What’s the difference between an intimate wedding and an elopement?
If you’re recently engaged and diving into the world of wedding planning, you’re probably seeing a lot of information about intimate weddings as well as elopements since they are the “it” thing this year.
But intimate wedding vs elopement – what exactly is the definition? What’s the difference between them? How do they compare to a full day wedding, and how does it work regarding photography? At Brighton Savoy, we have compiled a list of the Best Photobooth Hires in Melbourne to help you choose who captures your magical day.
This post will look at the difference between the two, the advantages of each, and how they both are a perfect choice for you.
What Is the Definition of an Elopement?
The true definition of elopement is when a couple runs off secretly to get married.
Some people will “elope” and have their mom, dad, brothers and sisters with them, but that’s about it.
Some couples use their photographer as the witness for the marriage register and have no one else there.
Elopements are typically last minute; while there’s no rule of thumb, my personal opinion is 1 or 2 months.
Again, the true definition is to “run off and get married”, which inherently implies a minimal amount of notice and planning. Most elopements happen during the week (Monday through Thursday).
Most elopements focus not on the ceremony (only a few minutes long), but a beautifully creative portrait session after the couple and the photographer create unique images in excellent locations.
In the strictest definition, an elopement is when a couple marries in secret.
Traditionally, it is just the couple (i.e. no family or friends present), tends to be a spur-of-the-moment decision, and more ceremony-focused rather than incorporating the other details of a larger wedding like seating arrangements at the reception or a cocktail hour.
A couple can elope in their hometown or to a dream destination, have a spiritual or legal ceremony, and can be as fancy or casual as they like!
The reasons a couple may want to elope are varied. For some, being in the military may require speeding up a wedding day because of deployment.
These couples may elect to elope before deployment and plan a more significant, detailed celebration later.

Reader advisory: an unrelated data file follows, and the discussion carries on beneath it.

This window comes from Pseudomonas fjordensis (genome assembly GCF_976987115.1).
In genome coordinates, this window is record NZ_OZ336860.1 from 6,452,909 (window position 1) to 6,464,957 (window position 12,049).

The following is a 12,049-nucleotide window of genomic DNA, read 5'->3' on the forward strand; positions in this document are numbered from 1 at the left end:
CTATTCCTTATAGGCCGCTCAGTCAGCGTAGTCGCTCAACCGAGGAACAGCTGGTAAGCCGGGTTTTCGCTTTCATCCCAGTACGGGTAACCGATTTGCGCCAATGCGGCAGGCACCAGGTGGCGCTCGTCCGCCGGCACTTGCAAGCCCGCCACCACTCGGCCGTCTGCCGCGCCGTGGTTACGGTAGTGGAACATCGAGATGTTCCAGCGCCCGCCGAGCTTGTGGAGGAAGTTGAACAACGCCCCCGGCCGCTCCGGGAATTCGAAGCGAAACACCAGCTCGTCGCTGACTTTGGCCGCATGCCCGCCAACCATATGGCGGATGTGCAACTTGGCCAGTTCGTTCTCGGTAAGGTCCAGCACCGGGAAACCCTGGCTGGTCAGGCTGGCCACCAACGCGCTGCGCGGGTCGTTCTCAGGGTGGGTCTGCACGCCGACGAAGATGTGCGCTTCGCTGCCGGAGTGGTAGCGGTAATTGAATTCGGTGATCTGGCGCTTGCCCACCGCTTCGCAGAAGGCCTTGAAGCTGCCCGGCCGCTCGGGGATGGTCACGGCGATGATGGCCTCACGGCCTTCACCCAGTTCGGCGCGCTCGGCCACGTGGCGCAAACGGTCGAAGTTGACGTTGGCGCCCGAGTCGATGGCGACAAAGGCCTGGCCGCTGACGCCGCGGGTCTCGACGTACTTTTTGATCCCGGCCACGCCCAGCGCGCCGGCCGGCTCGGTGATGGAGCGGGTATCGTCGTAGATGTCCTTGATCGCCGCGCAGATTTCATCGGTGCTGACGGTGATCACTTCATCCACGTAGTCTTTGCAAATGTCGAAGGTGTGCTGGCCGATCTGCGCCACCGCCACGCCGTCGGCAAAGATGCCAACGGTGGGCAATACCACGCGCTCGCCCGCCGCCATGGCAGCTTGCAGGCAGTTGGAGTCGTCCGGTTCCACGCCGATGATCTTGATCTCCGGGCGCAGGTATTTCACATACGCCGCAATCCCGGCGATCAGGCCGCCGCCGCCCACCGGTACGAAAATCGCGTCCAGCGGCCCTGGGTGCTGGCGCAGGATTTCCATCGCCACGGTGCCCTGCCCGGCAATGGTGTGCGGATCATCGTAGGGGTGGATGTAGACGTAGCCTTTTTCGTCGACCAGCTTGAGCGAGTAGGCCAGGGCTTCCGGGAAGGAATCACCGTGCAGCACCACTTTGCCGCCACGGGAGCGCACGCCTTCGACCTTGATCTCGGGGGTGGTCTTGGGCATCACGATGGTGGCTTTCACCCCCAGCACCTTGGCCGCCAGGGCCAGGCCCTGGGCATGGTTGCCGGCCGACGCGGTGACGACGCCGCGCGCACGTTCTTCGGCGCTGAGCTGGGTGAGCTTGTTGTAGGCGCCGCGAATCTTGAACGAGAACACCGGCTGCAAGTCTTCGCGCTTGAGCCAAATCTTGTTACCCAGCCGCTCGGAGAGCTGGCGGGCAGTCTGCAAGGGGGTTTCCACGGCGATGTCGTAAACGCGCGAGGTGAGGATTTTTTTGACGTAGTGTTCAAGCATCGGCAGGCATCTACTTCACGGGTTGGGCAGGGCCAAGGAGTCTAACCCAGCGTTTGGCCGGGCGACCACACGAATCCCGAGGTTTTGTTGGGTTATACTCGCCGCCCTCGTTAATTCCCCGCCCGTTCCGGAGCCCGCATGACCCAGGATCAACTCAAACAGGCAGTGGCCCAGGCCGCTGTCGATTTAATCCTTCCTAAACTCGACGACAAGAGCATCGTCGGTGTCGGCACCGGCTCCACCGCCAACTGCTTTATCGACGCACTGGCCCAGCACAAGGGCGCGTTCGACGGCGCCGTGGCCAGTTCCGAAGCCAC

For others, the wedding planning process is fraught with too many complications — family interference, drama, negativity, feeling overwhelmed — and the couple feels the focus of their wedding day is going in a different direction than they wanted.
They would choose to elope somewhere to take control of their wedding day and refocus it back to what is essential for them.
For others, having a big lavish wedding isn’t something they are into; they always envisioned something very intimate, just the two of them, in an incredible location for their dream wedding day.
What Is the Definition of an Intimate Wedding?
An intimate wedding is just a “normal” wedding day with a smaller guest list.
Instead of the giant banquet hall and generic chicken + potatoes meal, you opt for a smaller location and a guest list of maybe one or two-dozen people.
Intimate weddings aren’t necessarily smaller budget weddings; a lot of the time, a bride or groom will splurge more on their guests with intimate weddings because instead of using a $20,000 wedding budget to create an event for 120 people, they can use the same amount and give 20 people a fantastic experience.
Intimate weddings are often very relaxed and, to a certain extent, non-traditional.
Sometimes the bride and groom will get ready in the same house and have their first look casually in the hallway. Sometimes there isn’t even formal seating for dinner.
While there is a focus on beautiful portraits, there’s also a focus on photojournalistic images; a storytelling approach to the day to capture all the intimate moments between the few guests present.